Quantum walks on directed graphs (pp093-102) PDF
           A. Montanaro      
We consider the definition of quantum walks on directed graphs. Call a directed graph reversible if, for each pair of vertices $(v_i, v_j)$, if $v_i$ is connected to $v_j$ then there is a path from $v_j$ to $v_i$. We show that reversibility is a necessary and sufficient condition for a directed graph to allow the notion of a discrete-time quantum walk, and discuss some implications of this condition. We present a method for defining a "partially quantum'' walk on directed graphs that are not reversible.

Invertible quantum operations and perfect encryption of quantum states (pp103-110) PDF
           A. Nayak and P. Sen 
In this note, we characterize the form of an invertible quantum operation, i.e., a completely positive trace preserving linear transformation (a CPTP map) whose inverse is also a CPTP map. The precise form of such maps becomes important in contexts such as self-testing and encryption. We show that these maps correspond to applying a unitary transformation to the state along with an ancilla initialized to a fixed state, which may be mixed. The characterization of invertible quantum operations implies that one-way schemes for encrypting quantum states using a classical key may be slightly more general than the "private quantum channels'' studied by Ambainis, Mosca, Tapp and de Wolf {AmbainisMTW00}. Nonetheless, we show that their results, most notably a lower bound of 2n bits of key to encrypt n quantum bits, extend in a straightforward manner to the general case.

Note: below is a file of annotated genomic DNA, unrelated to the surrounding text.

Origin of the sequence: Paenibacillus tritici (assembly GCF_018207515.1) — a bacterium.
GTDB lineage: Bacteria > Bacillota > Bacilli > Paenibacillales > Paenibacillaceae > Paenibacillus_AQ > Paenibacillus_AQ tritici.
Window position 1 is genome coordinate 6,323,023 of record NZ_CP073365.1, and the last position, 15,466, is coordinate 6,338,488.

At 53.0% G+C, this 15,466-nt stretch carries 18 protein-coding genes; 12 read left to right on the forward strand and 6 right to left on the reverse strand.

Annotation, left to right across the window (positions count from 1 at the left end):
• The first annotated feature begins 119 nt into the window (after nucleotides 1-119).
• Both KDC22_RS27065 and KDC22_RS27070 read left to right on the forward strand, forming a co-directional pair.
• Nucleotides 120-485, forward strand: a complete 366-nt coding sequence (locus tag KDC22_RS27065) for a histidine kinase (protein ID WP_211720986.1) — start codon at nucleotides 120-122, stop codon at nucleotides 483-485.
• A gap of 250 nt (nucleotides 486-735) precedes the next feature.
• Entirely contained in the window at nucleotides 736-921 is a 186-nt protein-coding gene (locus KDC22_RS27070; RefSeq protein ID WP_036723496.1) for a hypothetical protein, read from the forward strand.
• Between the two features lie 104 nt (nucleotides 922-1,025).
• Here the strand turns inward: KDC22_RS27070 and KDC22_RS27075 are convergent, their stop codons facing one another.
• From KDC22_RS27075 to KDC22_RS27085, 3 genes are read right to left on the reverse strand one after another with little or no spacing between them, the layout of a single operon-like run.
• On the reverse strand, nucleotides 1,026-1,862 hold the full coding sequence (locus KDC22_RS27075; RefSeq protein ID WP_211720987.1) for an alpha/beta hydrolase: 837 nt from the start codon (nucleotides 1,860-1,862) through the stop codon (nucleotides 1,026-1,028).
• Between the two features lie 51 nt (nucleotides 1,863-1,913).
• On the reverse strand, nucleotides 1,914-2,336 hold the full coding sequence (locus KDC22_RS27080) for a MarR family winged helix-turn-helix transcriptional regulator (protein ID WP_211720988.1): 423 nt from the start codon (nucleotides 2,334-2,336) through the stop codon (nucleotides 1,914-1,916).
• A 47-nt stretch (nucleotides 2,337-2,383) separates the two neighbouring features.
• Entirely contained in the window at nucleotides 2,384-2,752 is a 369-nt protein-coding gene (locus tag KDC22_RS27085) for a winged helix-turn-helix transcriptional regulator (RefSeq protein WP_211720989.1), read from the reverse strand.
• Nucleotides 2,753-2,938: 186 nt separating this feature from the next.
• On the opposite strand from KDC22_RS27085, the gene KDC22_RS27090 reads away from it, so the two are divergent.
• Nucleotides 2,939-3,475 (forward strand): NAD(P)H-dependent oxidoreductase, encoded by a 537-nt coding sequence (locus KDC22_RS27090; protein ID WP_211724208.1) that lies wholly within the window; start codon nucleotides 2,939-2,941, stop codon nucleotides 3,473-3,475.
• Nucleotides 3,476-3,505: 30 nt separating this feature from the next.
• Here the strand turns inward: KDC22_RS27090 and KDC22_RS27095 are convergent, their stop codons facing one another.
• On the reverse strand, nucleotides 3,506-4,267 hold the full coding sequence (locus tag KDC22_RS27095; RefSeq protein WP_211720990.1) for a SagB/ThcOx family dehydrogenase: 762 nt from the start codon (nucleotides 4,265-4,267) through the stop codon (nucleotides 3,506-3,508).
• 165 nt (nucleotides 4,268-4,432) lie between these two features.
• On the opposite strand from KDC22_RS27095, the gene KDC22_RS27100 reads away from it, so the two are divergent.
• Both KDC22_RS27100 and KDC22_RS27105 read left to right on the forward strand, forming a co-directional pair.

Multiplayer quantum minority game with decoherence (pp111-126) PDF
           A.P. Flitney and L.L.C. Hollenberg 
A quantum version of the Minority game for an arbitrary number of agents is considered. It is known that when the number of agents is odd, quantizing the game produces no advantage to the players, but for an even number of agents new Nash equilibria appear that have no classical analogue and have improved payoffs. We study the effect on the Nash equilibrium payoff of various forms of decoherence. As the number of players increases the multipartite GHZ state becomes increasingly fragile, as indicated by the smaller error probability required to reduce the Nash equilibrium payoff to the classical level.

Feedback control for communication with non-orthogonal states (pp127-138) PDF
            K. Jacobs